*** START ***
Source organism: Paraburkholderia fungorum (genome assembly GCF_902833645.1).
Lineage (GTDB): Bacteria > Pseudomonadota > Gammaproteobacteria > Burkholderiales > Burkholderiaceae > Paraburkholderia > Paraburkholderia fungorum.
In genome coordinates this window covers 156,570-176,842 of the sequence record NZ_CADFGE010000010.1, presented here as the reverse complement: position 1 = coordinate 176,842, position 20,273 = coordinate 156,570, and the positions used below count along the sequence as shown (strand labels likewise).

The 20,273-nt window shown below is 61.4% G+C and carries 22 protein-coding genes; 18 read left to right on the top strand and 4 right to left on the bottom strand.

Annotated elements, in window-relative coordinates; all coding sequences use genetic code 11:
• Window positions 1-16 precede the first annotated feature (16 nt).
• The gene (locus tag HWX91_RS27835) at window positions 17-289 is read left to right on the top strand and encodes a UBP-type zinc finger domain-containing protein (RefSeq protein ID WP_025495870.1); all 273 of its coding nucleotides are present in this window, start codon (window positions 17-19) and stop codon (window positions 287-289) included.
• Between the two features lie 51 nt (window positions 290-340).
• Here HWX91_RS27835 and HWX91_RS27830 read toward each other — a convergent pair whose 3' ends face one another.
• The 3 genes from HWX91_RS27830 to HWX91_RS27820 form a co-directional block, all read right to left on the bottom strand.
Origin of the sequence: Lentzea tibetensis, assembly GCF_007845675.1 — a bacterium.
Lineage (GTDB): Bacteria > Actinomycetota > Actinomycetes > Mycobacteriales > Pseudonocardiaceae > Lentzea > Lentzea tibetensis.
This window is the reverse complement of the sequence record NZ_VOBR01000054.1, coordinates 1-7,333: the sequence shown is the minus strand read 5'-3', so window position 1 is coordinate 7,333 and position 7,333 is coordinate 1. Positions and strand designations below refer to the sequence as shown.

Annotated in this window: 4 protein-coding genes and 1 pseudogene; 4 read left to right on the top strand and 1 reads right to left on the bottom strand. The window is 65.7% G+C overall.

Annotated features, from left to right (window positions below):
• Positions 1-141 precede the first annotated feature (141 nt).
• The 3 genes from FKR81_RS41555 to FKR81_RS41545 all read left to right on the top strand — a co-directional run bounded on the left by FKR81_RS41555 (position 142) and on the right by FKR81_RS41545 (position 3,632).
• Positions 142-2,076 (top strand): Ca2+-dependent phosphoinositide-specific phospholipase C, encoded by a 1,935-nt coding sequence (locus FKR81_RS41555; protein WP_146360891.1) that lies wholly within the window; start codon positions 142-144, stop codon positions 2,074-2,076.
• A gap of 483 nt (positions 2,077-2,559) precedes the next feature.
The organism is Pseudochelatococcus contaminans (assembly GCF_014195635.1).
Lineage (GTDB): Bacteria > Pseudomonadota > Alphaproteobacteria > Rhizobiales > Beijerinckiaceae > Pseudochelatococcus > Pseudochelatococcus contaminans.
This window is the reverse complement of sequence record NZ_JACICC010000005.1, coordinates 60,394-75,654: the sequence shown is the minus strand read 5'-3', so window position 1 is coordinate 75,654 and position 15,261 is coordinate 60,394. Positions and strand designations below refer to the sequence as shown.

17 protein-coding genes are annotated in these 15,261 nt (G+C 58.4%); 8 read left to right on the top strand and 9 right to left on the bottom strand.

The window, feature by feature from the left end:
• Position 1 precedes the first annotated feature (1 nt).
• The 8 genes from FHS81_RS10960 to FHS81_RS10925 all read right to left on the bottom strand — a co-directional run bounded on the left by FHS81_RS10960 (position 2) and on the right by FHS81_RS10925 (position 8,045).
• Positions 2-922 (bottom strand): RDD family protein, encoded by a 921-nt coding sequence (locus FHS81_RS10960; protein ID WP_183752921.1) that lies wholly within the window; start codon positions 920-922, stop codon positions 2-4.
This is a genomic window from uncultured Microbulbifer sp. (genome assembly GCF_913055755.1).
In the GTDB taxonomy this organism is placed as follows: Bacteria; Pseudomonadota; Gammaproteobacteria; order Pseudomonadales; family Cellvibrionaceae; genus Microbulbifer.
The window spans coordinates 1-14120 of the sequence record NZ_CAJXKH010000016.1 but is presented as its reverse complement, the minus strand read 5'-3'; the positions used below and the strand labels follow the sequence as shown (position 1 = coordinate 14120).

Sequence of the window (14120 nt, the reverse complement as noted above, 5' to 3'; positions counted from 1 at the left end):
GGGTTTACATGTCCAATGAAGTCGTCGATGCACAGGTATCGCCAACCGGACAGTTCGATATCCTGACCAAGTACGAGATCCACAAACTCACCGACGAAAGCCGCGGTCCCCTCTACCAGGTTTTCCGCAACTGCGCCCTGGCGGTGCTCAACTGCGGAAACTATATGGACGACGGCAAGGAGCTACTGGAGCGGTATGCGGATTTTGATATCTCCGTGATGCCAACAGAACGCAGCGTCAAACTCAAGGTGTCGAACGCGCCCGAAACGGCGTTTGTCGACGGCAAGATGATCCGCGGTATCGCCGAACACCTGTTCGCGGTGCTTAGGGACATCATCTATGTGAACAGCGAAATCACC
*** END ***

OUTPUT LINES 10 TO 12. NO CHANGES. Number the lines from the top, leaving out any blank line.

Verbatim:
• The 3 genes from HWX91_RS27830 to HWX91_RS27820 form a co-directional block, all read right to left on the bottom strand.
Origin of the sequence: Lentzea tibetensis, assembly GCF_007845675.1 — a bacterium.
Lineage (GTDB): Bacteria > Actinomycetota > Actinomycetes > Mycobacteriales > Pseudonocardiaceae > Lentzea > Lentzea tibetensis.